DOWNLOAD an FHA checklist HERE (pdf)

I hope this was helpful. If you’re looking for more information on FHA appraisal standards, you can check out other FHA appraisal articles I’ve written.

Questions: Anything else you’d add to the list? Any FHA questions? Appraisers, if you have any stories to share about properties that were rejected, speak on.

This article was originally published HERE for more articles from Ryan Lundquist you can visit http://sacramentoappraisalblog.com.

If you have any comments or would like to submit content of your own email comments@appraisalbuzz.com


About Ryan Lundquist

Ryan Lundquist
Ryan Lundquist is a certified residential appraiser in the Sacramento area. Ryan runs the Sacramento Appraisal Blog, which is a top-ranking appraisal blog in the United States. He has been quoted in local and national publications and has been involved with the Sacramento Association of Realtors for nearly a decade. Ryan is also a board member of the Real Estate Appraisers Association of Sacramento. His clients include home owners, real estate agents, governmental agencies, attorneys, and lenders. Ryan also won the Affiliate of the Year award in 2014 from the Sacramento Association of Realtors.

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    Location or Site issues should be expanded to include Fall distance from High Tension Power Lines, distance from EPA Superfund sites, Landfills, Runway Landing and Take-off flight patterns, Fuel (gasoline, oil, propane…) Stations and Facilities, Sewer Treatment, Water Treatment, Dams, Flood zones, Earthquake faults, Testing Facilities for anything hazardous from Cosmetics to Rocket Engines.

    Trip hazards include steps over 20″ high without a Railing, Balusters without min. 4″ spacing, tread/riser spacing and consistency though the staircase.

    I personally also add – If the place is safe for a 2 year old….

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      Don’t forget stairways need to have a hand railing if the staircase is open. Decks and porches can’t be too high from the ground or else a guard railing must be installed on all sides where the height is greater than 3 feet. Patio doors that open to no deck (plans for a future deck) where the ground is 3 feet or higher to the floor level must be permanently sealed shut…a locked door won’t suffice. The patio door needs to be boarded shut so someone cannot open it even if it is unlocked. Fuse panels must be upgraded to circuit breaker systems. No knob and tube wiring allowed. Box sills need to be insulated. Laundry vents must be vented to the outside properly. Sites must be properly graded to allow adequate drainage. Septic systems if present have to be measured from the house to the pipe to make sure they are far enough away from the house. You have to comment on whether public utilities are available and if so, the cost to connect, and if feasible write the report subject to connection to public utilities. Those are all red flags in my market, along with the mentioned items above and those mentioned by the author of this article. I typically make note of items like that in all my reports, FHA or not. I just don’t make the lender fix the items unless it’s for FHA. Then it’s disclosed and no longer my problem, although I think the built-in statement of limiting conditions in most appraisal software covers it pretty well.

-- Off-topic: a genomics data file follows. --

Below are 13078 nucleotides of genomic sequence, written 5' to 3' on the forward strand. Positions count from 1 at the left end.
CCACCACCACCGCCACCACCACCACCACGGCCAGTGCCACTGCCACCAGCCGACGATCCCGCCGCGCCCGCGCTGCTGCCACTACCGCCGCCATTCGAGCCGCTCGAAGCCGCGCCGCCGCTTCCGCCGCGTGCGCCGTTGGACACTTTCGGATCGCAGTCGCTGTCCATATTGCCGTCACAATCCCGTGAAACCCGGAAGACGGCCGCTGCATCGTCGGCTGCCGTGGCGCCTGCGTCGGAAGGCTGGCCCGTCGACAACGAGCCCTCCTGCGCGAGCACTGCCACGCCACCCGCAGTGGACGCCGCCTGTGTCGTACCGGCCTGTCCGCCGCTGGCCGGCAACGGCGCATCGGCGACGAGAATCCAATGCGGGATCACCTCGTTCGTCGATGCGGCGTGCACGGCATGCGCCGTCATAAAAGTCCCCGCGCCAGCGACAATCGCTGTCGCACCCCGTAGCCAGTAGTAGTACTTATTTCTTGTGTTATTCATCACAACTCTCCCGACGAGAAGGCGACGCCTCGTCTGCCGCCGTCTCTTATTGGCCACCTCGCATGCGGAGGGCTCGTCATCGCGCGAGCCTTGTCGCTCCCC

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        Actually knob & tube wiring and fuse box panels are fine with FHA as long as there are no frayed wires and amperage is sufficient (typically 60+ amps).

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    I am quitting FHA work in June, because I decided not to be a home inspector. Enjoy all of my FHA’s everyone!

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    Miss the 6-page checklist!!!

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    Was just wondering if there is a requirement on vermiculite insulation?

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    FHA. House smells of pet urine. Reflected in price of home. Appraiser just deemed it uninhabitable because of the pet urine smell. I feel that this is overreach of the the noxious odors. That is subjective and I am not certain is rises to being a health or safety concern. Further, it is reflected in the price of the home (about 20,000 under market value).